This is the irrational season
when love blooms bright and wild.
Had Mary been filled with reason
there’d have been no room for the child.
By Madeleine L’Engle, from A Cry Like a Bell, 1987.
As we all prepare for the holidays in this last week before Christmas, I am thinking of the Song of Mary, The Magnificat, that we will hear in song and scripture this Sunday. Mary sings this song of praise in Luke 1 after she is pregnant by the Holy Spirit. It is a song of abundance and of justice for the marginalized. As the story goes Mary said, “Yes” to the angel who proclaims she will bear the Son of God. And we know it was not a rational answer. It caused her problems as she was technically an “unwed” mother. She had not known a man though she was betrothed to Joseph. Why would she put herself in this compromising situation as a young, vulnerable woman? Why does she say “yes?” It seems to be the irrationality and joy of deep faith rather than the rationality of a “what’s in it for me” attitude.
Mary seems to understand L’Engle’s poem. She understands about love blooming “bright and wild.” The writer of Luke puts the psalm we know as The Magnificat in Mary’s mouth to prompt and challenge our understanding of God’s irrational ways of love in the world. Sending the child, Jesus, Emmanuel, God-With-Us, was not a rational solution to the world’s problems in the 1stcentury Roman empire. It is still not rational in the 21stcentury. Yet it is the exact miracle we need year after year after year.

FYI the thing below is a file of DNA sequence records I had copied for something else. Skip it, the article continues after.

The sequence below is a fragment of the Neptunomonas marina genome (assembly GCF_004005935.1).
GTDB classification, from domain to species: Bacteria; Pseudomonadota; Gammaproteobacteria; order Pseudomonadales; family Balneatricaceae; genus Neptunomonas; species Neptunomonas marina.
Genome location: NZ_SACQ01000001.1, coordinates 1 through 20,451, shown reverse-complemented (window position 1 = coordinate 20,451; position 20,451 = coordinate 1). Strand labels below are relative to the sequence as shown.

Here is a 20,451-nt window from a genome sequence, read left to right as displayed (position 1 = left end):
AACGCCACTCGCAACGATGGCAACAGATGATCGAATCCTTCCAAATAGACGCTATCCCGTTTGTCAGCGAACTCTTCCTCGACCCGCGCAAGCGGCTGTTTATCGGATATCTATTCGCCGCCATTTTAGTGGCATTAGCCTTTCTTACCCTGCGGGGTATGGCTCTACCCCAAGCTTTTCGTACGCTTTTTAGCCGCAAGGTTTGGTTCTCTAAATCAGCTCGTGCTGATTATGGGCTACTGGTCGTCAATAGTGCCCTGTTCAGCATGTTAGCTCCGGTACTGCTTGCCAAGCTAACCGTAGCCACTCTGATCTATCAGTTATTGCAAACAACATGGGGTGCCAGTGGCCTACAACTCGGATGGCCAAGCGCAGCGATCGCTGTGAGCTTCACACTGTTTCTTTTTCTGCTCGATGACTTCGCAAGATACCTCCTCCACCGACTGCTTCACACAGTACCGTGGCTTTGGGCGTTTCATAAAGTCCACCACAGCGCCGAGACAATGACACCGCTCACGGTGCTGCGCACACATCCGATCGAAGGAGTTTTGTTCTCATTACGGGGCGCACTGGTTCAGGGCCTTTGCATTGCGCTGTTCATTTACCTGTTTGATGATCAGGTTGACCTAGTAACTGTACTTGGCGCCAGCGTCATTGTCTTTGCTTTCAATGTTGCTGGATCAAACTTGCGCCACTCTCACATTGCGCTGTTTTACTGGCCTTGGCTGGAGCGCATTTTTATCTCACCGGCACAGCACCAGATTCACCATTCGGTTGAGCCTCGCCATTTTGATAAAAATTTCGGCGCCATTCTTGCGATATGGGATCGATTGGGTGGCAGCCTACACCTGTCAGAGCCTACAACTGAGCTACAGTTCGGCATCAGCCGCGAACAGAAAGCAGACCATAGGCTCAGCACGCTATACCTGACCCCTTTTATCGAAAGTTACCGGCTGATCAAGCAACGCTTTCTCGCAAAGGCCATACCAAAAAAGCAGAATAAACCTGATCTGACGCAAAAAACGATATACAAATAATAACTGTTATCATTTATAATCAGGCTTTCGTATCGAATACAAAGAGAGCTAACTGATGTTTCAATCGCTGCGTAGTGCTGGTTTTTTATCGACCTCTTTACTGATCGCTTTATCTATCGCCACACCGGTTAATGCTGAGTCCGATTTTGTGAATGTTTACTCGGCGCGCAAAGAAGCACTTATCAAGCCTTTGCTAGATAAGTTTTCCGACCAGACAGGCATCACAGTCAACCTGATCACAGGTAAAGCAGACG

He did not wait till the world was ready,
till men and nations were at peace.
He came when the Heavens were unsteady,
and prisoners cried out for release.
He did not wait for the perfect time.
He came when the need was deep and great.
He dined with sinners in all their grime,
turned water into wine. He did not wait
till hearts were pure. In joy he came
to a tarnished world of sin and doubt,
to a world like ours, of anguished shame
he came, and his Light would not go out.
He came to a world which did not mesh,
to heal its tangles, shield its scorn.
In the mystery of the Word made Flesh
the Maker of the stars was born.
We cannot wait till the world is sane
to raise our songs with joyful voice,
for to share our grief, to touch our pain,
He came with Love: Rejoice! Rejoice!
By Madeleine L’Engle. From A Cry Like a Bell, 1987
I hope you will join us this last Sunday in Advent at 9 or 11 a.m. or 6 p.m. to celebrate the Song of Mary and its relevance for our world today. And join us on Christmas Eve at all our family friendly services, 3 p.m. for our “instant” Nativity Pageant service or at 5 and 7 p.m. for our services of Lessons and Carols! At 4:40 and 6:40 there will also be pre-service choral performances of the Christmas Oratorio by Camille Saint-Saëns.
Blessings for Advent and Christmas,
* Image Credit
Visitation, from Art in the Christian Tradition, a project of the Vanderbilt Divinity Library, Nashville, TN. http://diglib.library.vanderbilt.edu/act-imagelink.pl?RC=56718 [retrieved December 17, 2018]. Original source: https://www.flickr.com/photos/johndonaghy/22885862/ - John Donaghy.
The Rev. Jane Anne Ferguson, Associate, Minister, is a writer, storyteller, and contributor to Feasting on the Word, a popular biblical commentary. She is also the writer of sermon-stories.com, a lectionary-based story-commentary series. Learn more about Jane Ann here.